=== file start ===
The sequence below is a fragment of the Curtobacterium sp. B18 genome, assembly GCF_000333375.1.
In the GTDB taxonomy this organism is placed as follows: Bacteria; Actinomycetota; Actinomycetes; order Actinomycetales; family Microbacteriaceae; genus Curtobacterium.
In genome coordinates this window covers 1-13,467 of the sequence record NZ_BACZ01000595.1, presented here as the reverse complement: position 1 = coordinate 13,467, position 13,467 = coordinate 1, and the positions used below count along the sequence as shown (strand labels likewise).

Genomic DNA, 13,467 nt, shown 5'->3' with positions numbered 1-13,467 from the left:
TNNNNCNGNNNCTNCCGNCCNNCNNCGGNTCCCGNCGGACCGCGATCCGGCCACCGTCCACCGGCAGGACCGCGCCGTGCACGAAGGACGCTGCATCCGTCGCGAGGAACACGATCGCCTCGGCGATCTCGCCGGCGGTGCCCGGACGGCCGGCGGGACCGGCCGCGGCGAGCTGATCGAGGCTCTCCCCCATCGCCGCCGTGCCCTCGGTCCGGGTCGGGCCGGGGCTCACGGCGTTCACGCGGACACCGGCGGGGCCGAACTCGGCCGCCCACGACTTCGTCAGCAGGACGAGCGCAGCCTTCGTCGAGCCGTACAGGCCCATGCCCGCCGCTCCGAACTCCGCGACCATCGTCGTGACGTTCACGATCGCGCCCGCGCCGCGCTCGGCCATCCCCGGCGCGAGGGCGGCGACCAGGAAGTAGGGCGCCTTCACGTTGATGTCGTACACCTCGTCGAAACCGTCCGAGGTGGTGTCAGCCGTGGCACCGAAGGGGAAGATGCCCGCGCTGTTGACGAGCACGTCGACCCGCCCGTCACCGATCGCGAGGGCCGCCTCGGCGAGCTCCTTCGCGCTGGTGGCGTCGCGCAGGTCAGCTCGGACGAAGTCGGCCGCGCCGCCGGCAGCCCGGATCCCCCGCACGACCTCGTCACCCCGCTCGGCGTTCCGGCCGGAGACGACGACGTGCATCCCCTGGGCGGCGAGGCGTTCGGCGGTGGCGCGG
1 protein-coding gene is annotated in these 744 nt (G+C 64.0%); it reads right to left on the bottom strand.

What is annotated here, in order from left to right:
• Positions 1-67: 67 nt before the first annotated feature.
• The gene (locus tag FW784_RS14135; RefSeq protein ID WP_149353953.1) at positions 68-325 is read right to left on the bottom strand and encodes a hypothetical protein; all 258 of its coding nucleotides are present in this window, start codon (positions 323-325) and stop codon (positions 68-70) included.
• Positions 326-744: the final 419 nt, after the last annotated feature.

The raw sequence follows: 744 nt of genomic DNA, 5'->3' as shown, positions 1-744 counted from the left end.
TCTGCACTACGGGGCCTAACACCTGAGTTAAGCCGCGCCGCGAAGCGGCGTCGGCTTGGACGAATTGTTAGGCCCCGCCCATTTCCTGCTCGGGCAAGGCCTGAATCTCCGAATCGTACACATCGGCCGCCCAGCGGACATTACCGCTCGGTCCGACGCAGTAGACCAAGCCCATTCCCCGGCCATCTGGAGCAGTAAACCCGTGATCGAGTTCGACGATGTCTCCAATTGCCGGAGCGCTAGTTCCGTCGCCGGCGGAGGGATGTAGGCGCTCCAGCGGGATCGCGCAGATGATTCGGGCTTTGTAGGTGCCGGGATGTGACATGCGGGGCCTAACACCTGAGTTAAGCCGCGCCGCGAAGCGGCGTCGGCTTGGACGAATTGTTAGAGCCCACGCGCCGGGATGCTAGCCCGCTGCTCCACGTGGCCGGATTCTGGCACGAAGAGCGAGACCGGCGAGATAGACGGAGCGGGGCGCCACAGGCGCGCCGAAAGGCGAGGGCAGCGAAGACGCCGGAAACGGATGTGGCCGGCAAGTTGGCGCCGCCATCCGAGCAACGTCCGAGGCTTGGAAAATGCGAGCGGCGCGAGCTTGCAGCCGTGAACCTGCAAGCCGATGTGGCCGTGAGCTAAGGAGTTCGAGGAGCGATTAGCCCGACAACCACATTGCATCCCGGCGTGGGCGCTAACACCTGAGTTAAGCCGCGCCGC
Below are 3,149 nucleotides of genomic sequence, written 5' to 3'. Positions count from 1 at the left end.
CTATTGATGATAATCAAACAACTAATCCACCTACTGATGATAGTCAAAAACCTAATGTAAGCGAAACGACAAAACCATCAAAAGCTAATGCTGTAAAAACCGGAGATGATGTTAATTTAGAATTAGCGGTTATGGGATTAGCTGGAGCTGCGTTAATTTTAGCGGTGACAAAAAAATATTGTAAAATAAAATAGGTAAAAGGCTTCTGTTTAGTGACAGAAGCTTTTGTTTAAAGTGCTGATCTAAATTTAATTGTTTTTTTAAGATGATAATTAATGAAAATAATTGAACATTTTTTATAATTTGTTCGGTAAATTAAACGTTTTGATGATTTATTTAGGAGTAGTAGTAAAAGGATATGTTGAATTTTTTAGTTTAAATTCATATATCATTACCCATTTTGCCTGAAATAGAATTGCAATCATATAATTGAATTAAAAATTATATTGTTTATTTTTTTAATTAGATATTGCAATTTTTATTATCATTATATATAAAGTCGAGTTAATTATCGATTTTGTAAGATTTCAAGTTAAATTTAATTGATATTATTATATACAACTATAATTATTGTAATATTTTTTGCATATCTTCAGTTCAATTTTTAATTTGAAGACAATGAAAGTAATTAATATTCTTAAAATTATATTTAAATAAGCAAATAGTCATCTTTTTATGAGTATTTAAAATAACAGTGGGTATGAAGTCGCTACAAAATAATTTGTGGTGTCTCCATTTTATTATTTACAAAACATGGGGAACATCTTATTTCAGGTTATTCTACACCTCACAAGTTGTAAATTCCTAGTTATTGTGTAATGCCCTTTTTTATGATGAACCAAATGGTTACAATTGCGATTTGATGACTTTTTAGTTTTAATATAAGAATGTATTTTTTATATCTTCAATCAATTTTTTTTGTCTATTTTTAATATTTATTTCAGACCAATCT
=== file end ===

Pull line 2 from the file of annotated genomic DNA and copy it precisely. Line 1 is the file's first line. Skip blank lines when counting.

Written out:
In the GTDB taxonomy this organism is placed as follows: Bacteria; Actinomycetota; Actinomycetes; order Actinomycetales; family Microbacteriaceae; genus Curtobacterium.